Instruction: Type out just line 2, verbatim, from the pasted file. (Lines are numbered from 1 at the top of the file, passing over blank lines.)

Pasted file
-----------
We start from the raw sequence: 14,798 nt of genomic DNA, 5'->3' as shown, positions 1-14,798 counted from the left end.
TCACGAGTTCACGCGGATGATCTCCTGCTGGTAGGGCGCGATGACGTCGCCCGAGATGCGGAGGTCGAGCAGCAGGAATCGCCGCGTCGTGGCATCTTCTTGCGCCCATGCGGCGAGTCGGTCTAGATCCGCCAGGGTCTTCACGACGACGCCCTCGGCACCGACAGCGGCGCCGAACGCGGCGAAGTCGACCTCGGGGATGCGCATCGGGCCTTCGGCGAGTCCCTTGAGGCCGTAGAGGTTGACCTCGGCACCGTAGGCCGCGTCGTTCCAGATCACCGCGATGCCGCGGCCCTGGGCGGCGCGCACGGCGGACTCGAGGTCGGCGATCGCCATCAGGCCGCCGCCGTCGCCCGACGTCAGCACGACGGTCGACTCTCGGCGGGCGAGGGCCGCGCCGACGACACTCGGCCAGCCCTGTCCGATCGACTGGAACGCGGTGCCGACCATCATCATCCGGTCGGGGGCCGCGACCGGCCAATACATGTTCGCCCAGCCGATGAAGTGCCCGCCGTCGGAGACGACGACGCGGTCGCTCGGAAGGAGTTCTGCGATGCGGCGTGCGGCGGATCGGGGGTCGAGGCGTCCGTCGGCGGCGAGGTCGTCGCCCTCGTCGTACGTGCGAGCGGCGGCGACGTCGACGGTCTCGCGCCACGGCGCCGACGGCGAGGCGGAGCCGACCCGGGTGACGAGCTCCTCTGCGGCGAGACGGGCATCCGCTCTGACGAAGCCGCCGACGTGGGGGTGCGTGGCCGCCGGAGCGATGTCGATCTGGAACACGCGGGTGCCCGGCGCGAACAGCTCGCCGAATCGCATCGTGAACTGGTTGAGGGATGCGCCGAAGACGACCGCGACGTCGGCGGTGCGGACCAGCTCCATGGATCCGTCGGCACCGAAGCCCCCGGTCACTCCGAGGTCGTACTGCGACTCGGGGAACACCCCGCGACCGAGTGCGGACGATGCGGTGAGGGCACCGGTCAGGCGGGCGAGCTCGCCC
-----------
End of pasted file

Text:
TCACGAGTTCACGCGGATGATCTCCTGCTGGTAGGGCGCGATGACGTCGCCCGAGATGCGGAGGTCGAGCAGCAGGAATCGCCGCGTCGTGGCATCTTCTTGCGCCCATGCGGCGAGTCGGTCTAGATCCGCCAGGGTCTTCACGACGACGCCCTCGGCACCGACAGCGGCGCCGAACGCGGCGAAGTCGACCTCGGGGATGCGCATCGGGCCTTCGGCGAGTCCCTTGAGGCCGTAGAGGTTGACCTCGGCACCGTAGGCCGCGTCGTTCCAGATCACCGCGATGCCGCGGCCCTGGGCGGCGCGCACGGCGGACTCGAGGTCGGCGATCGCCATCAGGCCGCCGCCGTCGCCCGACGTCAGCACGACGGTCGACTCTCGGCGGGCGAGGGCCGCGCCGACGACACTCGGCCAGCCCTGTCCGATCGACTGGAACGCGGTGCCGACCATCATCATCCGGTCGGGGGCCGCGACCGGCCAATACATGTTCGCCCAGCCGATGAAGTGCCCGCCGTCGGAGACGACGACGCGGTCGCTCGGAAGGAGTTCTGCGATGCGGCGTGCGGCGGATCGGGGGTCGAGGCGTCCGTCGGCGGCGAGGTCGTCGCCCTCGTCGTACGTGCGAGCGGCGGCGACGTCGACGGTCTCGCGCCACGGCGCCGACGGCGAGGCGGAGCCGACCCGGGTGACGAGCTCCTCTGCGGCGAGACGGGCATCCGCTCTGACGAAGCCGCCGACGTGGGGGTGCGTGGCCGCCGGAGCGATGTCGATCTGGAACACGCGGGTGCCCGGCGCGAACAGCTCGCCGAATCGCATCGTGAACTGGTTGAGGGATGCGCCGAAGACGACCGCGACGTCGGCGGTGCGGACCAGCTCCATGGATCCGTCGGCACCGAAGCCCCCGGTCACTCCGAGGTCGTACTGCGACTCGGGGAACACCCCGCGACCGAGTGCGGACGATGCGGTGAGGGCACCGGTCAGGCGGGCGAGCTCGCCC